we are using several Pixhawk 2 powered fixed-wing UAV (with a Here+ GNSS) for atmospheric research. Generally, the Cube performs very well and the handling and flight characteristics improved greatly compared to our old system. However, today we had the first crash. We flew a grid in 75 m relative altitude and everything went fine until suddenly the message (SAFE) appeared in the HUD and the plane started losing altitude. Switching to manual mode did nothing and the plane crashed because we couldn’t regain control. While reading the logs, I couldn’t find any reason for the crash. Can anybody here take a look at the logs and maybe help me find the reason for this behaviour?
That should only ever happen with a hard reboot (full power cycle), or physically pressing/shorting of the switch. I can’t think of any other way for the safety switch to be enabled. I’d lean towards a hardware failure (not flight controller) - connectors is where I’d look first.
Question: did you have anything connected over USB?
I took a look at your log. It appears the log stops during your “grid” flying at 75m alt. (specifically, on the 3rd leg, during East-ward transit, about 2/3rds across the pattern) Is this when you saw the SAFE error and the un-recoverable descent began?
If yes, I am unsure if the dataflash log will have any clues or not. @james_pattison had a good idea with the electrical issues… maybe there was a switch-short or some other electrical problem?
The SAFE error occured at the moment the log stops, yes.
There was nothing connected via USB. Also, since the GPS is placed outside on top of the aircraft with nothing in the way, nothing can have pressed the button. It seems that a power cycle is a possibility, however I have disabled the safety button, so when powering up the aircraft, the servos move instantly (albeit not the motor). Is the (SAFE) mode different from the disarmed state after powering up? Sadly, the crash ripped the board the autopilot sits on apart, so checking the connectors may be a moot exercise…
I also discussed the crash in the Pixhawk 2 group at Facebook.
As Christian Mauch and Philip Rowse suggested, I will definitely change the setup of the power supply so that the Cube is powered by two BECs with a third BEC powering the servos (The current setup is an evolution of an older setup with a Pixhawk 1, where the backup power came from the servo rail). Also, I will use BRD_SAFETY_MASK so that all crucial servos can move in safe mode.
Here is the telemetry log from the flight: Telemetry log
On a standard setup, yes.
The (SAFE) mode indicates whether or not the safety switch keeps the servos from moving.
Arming/Disarming is separate, but also prevents the motor from spinning.
So they are separate, and either one (or both) can prevent the motor from spinning.
I’m not familiar with this… do you mean you have disabled the safety-button pre-arm check? Or something else?
something went very bad, the dataflash log ends some 20 seconds before where the .tlog ends, I do not see a reboot, so it was not that.
your BRD_SAFETYENABLE=1 , so your safety switch was on, could it have been damaged/bad/wet or otherwise disarm it ? - it looks like that.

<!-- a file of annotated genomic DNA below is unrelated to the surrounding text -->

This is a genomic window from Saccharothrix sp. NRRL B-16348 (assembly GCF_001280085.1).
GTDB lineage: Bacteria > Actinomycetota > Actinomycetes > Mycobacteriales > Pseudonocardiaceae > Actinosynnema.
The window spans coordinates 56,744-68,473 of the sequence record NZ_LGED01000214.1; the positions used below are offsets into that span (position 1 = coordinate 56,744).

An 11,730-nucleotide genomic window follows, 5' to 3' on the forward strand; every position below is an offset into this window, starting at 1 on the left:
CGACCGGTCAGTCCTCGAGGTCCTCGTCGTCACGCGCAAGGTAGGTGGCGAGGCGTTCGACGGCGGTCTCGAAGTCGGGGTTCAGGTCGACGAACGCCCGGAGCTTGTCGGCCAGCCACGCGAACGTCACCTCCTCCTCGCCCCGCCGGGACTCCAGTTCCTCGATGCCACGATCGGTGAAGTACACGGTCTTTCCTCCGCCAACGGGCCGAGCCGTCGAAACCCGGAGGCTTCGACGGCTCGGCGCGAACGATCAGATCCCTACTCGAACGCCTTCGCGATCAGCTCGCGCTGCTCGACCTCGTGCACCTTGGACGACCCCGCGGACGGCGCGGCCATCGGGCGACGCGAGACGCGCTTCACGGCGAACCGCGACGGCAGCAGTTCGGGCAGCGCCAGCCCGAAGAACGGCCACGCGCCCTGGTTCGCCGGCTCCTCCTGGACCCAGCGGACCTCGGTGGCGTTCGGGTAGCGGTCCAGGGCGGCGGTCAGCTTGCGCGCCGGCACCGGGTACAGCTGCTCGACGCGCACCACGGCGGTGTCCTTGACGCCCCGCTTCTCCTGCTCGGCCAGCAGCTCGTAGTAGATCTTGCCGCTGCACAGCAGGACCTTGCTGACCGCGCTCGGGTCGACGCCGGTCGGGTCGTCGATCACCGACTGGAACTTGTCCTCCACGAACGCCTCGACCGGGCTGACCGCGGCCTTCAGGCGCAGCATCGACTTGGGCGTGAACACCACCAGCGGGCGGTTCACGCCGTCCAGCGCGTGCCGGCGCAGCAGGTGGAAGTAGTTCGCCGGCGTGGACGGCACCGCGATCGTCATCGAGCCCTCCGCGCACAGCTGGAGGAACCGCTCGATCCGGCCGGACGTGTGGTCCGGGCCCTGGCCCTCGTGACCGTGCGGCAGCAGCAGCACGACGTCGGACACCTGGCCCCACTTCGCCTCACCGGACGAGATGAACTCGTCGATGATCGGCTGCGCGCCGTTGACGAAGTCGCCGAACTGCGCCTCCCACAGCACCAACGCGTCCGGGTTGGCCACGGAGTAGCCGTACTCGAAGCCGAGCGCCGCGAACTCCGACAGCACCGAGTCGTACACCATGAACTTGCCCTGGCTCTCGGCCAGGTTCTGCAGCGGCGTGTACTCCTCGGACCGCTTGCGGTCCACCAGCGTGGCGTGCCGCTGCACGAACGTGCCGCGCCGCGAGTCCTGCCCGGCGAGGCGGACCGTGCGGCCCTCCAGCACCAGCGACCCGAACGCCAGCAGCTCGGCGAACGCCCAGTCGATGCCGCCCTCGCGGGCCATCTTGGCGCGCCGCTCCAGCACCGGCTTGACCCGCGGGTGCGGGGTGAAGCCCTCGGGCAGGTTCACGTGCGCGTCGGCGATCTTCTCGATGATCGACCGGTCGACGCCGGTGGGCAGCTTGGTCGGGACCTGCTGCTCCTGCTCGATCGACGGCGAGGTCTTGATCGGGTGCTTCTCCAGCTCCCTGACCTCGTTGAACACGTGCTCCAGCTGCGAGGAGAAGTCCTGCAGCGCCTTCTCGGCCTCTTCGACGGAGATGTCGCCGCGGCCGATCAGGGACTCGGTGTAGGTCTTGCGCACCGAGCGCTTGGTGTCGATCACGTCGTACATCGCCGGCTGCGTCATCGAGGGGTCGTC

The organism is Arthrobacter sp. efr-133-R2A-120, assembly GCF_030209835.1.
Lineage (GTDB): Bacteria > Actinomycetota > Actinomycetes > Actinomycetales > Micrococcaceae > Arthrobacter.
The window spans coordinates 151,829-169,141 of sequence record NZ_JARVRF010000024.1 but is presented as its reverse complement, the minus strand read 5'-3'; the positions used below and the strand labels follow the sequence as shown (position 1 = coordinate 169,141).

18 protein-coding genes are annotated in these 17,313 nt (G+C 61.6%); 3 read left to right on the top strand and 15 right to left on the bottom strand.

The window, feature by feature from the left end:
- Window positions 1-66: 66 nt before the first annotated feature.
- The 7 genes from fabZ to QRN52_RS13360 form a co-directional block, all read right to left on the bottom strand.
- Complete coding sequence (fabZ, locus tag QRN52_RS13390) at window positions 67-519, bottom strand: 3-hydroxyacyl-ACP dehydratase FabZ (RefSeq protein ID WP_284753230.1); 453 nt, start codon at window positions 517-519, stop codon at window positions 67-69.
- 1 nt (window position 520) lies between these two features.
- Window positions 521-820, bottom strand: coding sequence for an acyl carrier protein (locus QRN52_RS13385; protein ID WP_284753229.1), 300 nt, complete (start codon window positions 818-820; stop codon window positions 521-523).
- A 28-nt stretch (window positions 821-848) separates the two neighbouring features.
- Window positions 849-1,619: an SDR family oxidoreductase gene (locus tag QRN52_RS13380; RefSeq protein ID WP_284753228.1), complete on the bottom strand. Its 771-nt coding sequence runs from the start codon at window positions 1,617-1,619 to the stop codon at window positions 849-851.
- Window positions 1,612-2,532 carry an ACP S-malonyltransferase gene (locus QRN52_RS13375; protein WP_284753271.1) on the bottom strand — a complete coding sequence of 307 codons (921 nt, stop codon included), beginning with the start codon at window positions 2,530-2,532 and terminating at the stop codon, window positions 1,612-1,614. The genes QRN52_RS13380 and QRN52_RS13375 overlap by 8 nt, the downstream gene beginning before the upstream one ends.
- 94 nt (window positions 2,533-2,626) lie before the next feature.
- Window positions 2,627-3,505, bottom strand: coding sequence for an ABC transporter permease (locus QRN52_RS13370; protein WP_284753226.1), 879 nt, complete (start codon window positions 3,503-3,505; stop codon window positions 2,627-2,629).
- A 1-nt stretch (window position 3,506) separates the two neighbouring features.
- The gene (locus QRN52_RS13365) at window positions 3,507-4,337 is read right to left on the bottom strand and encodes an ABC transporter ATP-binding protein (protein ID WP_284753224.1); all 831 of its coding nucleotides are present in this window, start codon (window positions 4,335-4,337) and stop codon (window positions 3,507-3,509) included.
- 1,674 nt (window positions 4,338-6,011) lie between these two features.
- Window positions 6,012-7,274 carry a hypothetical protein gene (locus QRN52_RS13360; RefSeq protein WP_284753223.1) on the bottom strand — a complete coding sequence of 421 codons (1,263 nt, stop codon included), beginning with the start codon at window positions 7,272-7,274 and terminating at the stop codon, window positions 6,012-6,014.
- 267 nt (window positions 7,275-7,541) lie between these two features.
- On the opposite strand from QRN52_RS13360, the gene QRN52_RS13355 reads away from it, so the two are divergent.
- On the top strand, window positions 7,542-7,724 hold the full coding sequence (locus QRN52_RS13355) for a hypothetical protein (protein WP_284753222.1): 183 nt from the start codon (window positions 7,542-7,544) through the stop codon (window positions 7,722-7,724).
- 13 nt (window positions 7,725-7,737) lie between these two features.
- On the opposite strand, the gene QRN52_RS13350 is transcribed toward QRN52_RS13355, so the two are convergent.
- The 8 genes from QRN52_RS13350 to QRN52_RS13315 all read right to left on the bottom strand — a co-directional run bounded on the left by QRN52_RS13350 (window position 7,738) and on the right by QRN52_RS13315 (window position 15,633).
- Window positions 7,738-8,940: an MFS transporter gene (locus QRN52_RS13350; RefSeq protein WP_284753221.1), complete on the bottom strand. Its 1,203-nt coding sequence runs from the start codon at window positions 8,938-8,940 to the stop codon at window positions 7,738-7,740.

even your HWSTATUS.Vcc confirms the disarmed state.
Phil Rowse and Tridge are looking into this (on a Facebook thread), so I think it’s getting the best assistance possible.
I had a crash months ago, that had a very very similar pattern. See the thread linked below -
Would love to re-open this case and get answers to some of the questions
Hi Nihal, I have linked your thread in the facebook discussion.
I will continue to also post updates on this case here and provide the solution, if I find one.
The current status is that it looks like the crash occured due to a short in the wires leading to the safety switch or a malfunction of the safety switch itself, which enabled the safety mode. Andrew Tridgell and Philip Rowse had a look at the logs, and it looks like the only way safety mode could be enabled in my case was by an activation of the button.
I installed a custom cable connection (servo plug) between the safety switch and the pixhawk. Maybe that connection shorted, I will investigate that. In the meantime, Philip Rowse was so kind to offer to have a look at the Cube and the Here+ unit.
Hopefully we will find the reason for this crash. Some further information on the flight: It was quite cold (4°C on the ground) and very humid (albeit not raining). There were almost no turbulences and a constant wind of 5 m/s, so the flight was very smooth.
After sending the crashed unit back to Philip Rowse, he had a look at it and found nothing wrong with the Here+ and the Cube.
His (and also my) preferred explanation for the crash is that due to the humid conditions on the day of the crash water condensed inside the Here+ unit, leading to a short circuit in the safety switch. This enabled the SAFE mode in Arduplane which disabled all controls as well as the motor, which in turn led to the loss of altitude and unwanted contact with a potato field.
My workaround for this issue is setting BRD_SAFETY_MASK so that all needed channels are still working in SAFE mode and change BRD_SAFETYENABLE to 0 so that all servos can move immediately after boot. The safety issues that arise from this change have been addressed in our checklists. The UAV is remotely armed after attaching it to the winch and moving away from it and disarmed before any personnel on the ground can pick it up.
Anyway, a rugged version of the Here+ would be nice